Reducing dietary intake of linoleic acid of mouse dams during lactation increases offspring brain n-3 LCPUFA content

L. Schipper*, A. Oosting, A. J. W. Scheurink, G. van Dijk, E. M. van der Beek

*Bijbehorende auteur voor dit werk

OnderzoeksoutputAcademicpeer review

6 Citaten (Scopus)


Omega (n-)3 and n-6 long chain polyunsaturated fatty acids (LCPUFA) accumulation in the infant brain after birth is strongly driven by dietary supply of n-3 and n-6 LCPUFAs and their C18 precursors through breast milk or infant formula. n-3 LCPUFA accretion is associated with positive effects on neurodevelopmental outcome whereas high n-6 LCPUFA accumulation is considered disadvantageous. Maternal diet is crucial for breast milk fatty acid composition. Unfortunately, global increases in linoleic acid (C18:2n-6; LA) intake have dramatically increased n-6 LCPUFA and reduced n-3 LCPUFA availability for breastfed infants. We investigated the effects of reducing maternal dietary LA, or increasing n-3 LCPUFA, during lactation on milk and offspring brain fatty acids in mice. Offspring brain n-3 LCPUFA was higher following both interventions, although effects were mediated by different mechanisms. Because of competitive interactions between n-3 and n-6 fatty acids, lowering maternal LA intake may support neurodevelopment in breastfed infants. (C) 2016 Elsevier Ltd. All rights reserved.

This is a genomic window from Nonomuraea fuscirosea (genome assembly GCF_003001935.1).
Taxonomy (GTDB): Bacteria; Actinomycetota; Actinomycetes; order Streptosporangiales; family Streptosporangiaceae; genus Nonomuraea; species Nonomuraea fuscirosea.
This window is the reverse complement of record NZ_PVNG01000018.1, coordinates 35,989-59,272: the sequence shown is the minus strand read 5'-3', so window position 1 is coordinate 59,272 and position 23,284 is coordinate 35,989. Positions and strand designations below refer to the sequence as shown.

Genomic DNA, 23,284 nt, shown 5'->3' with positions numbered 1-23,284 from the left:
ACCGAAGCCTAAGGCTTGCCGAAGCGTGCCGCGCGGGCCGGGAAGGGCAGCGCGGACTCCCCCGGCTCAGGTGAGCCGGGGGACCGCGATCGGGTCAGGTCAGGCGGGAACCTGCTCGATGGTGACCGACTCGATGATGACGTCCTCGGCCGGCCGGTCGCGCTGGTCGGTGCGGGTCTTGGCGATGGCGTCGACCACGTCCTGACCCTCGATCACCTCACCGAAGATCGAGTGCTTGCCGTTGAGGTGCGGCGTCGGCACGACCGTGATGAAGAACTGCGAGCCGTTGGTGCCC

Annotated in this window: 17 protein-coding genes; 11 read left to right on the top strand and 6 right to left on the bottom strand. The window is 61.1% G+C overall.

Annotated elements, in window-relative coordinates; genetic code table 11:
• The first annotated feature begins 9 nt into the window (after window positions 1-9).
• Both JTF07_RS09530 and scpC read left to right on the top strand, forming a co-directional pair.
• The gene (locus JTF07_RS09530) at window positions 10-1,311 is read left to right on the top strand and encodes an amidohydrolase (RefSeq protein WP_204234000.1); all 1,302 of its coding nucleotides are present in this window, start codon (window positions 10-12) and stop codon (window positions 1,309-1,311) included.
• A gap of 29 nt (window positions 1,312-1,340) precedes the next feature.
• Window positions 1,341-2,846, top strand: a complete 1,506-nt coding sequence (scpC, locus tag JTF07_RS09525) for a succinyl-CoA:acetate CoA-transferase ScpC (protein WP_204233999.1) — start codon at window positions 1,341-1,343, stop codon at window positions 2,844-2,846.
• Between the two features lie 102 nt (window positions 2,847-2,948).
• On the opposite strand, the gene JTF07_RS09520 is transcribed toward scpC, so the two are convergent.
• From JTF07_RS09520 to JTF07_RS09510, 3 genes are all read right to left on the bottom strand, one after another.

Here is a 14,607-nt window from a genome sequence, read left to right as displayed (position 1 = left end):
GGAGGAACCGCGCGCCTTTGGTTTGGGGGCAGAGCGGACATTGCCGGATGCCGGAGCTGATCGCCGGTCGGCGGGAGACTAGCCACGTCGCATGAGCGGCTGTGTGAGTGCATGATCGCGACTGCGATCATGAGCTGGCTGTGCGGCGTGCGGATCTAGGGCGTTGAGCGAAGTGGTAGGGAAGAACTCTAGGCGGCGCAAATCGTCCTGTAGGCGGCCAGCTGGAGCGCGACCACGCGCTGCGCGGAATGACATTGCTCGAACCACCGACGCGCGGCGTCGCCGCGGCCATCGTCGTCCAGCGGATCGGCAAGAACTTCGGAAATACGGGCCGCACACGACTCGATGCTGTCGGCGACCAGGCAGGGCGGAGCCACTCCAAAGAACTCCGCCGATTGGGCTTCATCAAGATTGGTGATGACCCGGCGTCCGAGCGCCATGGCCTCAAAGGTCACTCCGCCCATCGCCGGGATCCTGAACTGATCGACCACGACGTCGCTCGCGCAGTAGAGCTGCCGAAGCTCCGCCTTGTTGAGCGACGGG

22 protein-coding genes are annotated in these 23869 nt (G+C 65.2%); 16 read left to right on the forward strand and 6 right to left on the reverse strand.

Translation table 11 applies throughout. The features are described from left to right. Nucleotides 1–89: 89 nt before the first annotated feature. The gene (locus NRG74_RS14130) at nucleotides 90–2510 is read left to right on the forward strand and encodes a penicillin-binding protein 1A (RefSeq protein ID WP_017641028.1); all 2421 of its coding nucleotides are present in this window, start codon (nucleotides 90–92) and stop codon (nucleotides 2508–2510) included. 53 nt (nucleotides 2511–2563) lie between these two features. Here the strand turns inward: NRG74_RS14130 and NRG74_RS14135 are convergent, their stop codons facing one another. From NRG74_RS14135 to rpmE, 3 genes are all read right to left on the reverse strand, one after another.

Originele taal-2English
Pagina's (van-tot)8-15
Aantal pagina's8
TijdschriftProstaglandins Leukotrienes and Essential Fatty Acids
StatusPublished - jul-2016

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